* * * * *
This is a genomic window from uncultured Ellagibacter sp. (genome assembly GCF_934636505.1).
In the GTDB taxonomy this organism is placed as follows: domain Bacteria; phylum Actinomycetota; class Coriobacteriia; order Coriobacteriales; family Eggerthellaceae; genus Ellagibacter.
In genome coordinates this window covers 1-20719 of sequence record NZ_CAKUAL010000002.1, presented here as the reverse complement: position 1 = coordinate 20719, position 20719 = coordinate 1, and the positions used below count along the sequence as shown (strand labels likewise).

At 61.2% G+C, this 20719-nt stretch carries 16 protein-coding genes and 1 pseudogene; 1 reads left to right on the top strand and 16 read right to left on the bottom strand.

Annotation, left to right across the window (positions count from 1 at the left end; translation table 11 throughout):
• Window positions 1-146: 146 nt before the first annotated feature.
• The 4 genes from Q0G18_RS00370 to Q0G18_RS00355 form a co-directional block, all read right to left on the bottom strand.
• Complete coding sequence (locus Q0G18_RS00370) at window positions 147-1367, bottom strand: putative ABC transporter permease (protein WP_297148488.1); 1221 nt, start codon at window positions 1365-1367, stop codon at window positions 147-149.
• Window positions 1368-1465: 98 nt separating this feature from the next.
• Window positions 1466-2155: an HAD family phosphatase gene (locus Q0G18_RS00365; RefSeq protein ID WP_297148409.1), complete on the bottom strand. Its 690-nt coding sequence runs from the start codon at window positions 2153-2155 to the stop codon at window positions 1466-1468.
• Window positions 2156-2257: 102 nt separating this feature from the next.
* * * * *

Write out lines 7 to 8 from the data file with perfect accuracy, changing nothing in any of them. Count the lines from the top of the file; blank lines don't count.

• The 4 genes from Q0G18_RS00370 to Q0G18_RS00355 form a co-directional block, all read right to left on the bottom strand.
• Complete coding sequence (locus Q0G18_RS00370) at window positions 147-1367, bottom strand: putative ABC transporter permease (protein WP_297148488.1); 1221 nt, start codon at window positions 1365-1367, stop codon at window positions 147-149.